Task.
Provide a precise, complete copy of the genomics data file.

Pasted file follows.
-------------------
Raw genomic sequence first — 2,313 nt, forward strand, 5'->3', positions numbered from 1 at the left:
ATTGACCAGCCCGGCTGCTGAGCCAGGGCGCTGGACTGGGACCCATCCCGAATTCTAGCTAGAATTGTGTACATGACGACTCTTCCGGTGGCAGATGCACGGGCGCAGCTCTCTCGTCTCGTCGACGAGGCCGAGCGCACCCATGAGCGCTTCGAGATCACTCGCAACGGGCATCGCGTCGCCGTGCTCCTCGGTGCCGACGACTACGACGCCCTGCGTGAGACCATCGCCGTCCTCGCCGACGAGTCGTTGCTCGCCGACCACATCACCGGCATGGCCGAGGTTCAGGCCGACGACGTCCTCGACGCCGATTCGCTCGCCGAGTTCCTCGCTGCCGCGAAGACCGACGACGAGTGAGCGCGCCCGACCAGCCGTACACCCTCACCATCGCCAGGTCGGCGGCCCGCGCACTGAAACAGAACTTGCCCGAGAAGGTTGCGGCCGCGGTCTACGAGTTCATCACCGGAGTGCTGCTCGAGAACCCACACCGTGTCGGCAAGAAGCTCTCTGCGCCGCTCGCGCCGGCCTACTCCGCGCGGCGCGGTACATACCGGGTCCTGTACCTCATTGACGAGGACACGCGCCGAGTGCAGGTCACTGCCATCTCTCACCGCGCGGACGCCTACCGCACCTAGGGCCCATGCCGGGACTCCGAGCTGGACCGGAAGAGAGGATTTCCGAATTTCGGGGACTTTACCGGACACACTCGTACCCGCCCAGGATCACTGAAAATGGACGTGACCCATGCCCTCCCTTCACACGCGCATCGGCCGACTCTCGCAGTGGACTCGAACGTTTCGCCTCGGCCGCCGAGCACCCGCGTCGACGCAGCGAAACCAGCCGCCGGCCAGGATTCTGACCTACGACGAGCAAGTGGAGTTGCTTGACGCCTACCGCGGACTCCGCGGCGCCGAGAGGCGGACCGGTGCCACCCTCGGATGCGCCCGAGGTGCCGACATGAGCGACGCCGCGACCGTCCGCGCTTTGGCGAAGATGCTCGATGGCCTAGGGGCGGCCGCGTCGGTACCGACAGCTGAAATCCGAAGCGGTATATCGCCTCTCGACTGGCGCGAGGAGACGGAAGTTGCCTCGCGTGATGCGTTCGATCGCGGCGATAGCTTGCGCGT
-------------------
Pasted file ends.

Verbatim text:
Raw genomic sequence first — 2,313 nt, forward strand, 5'->3', positions numbered from 1 at the left:
ATTGACCAGCCCGGCTGCTGAGCCAGGGCGCTGGACTGGGACCCATCCCGAATTCTAGCTAGAATTGTGTACATGACGACTCTTCCGGTGGCAGATGCACGGGCGCAGCTCTCTCGTCTCGTCGACGAGGCCGAGCGCACCCATGAGCGCTTCGAGATCACTCGCAACGGGCATCGCGTCGCCGTGCTCCTCGGTGCCGACGACTACGACGCCCTGCGTGAGACCATCGCCGTCCTCGCCGACGAGTCGTTGCTCGCCGACCACATCACCGGCATGGCCGAGGTTCAGGCCGACGACGTCCTCGACGCCGATTCGCTCGCCGAGTTCCTCGCTGCCGCGAAGACCGACGACGAGTGAGCGCGCCCGACCAGCCGTACACCCTCACCATCGCCAGGTCGGCGGCCCGCGCACTGAAACAGAACTTGCCCGAGAAGGTTGCGGCCGCGGTCTACGAGTTCATCACCGGAGTGCTGCTCGAGAACCCACACCGTGTCGGCAAGAAGCTCTCTGCGCCGCTCGCGCCGGCCTACTCCGCGCGGCGCGGTACATACCGGGTCCTGTACCTCATTGACGAGGACACGCGCCGAGTGCAGGTCACTGCCATCTCTCACCGCGCGGACGCCTACCGCACCTAGGGCCCATGCCGGGACTCCGAGCTGGACCGGAAGAGAGGATTTCCGAATTTCGGGGACTTTACCGGACACACTCGTACCCGCCCAGGATCACTGAAAATGGACGTGACCCATGCCCTCCCTTCACACGCGCATCGGCCGACTCTCGCAGTGGACTCGAACGTTTCGCCTCGGCCGCCGAGCACCCGCGTCGACGCAGCGAAACCAGCCGCCGGCCAGGATTCTGACCTACGACGAGCAAGTGGAGTTGCTTGACGCCTACCGCGGACTCCGCGGCGCCGAGAGGCGGACCGGTGCCACCCTCGGATGCGCCCGAGGTGCCGACATGAGCGACGCCGCGACCGTCCGCGCTTTGGCGAAGATGCTCGATGGCCTAGGGGCGGCCGCGTCGGTACCGACAGCTGAAATCCGAAGCGGTATATCGCCTCTCGACTGGCGCGAGGAGACGGAAGTTGCCTCGCGTGATGCGTTCGATCGCGGCGATAGCTTGCGCGT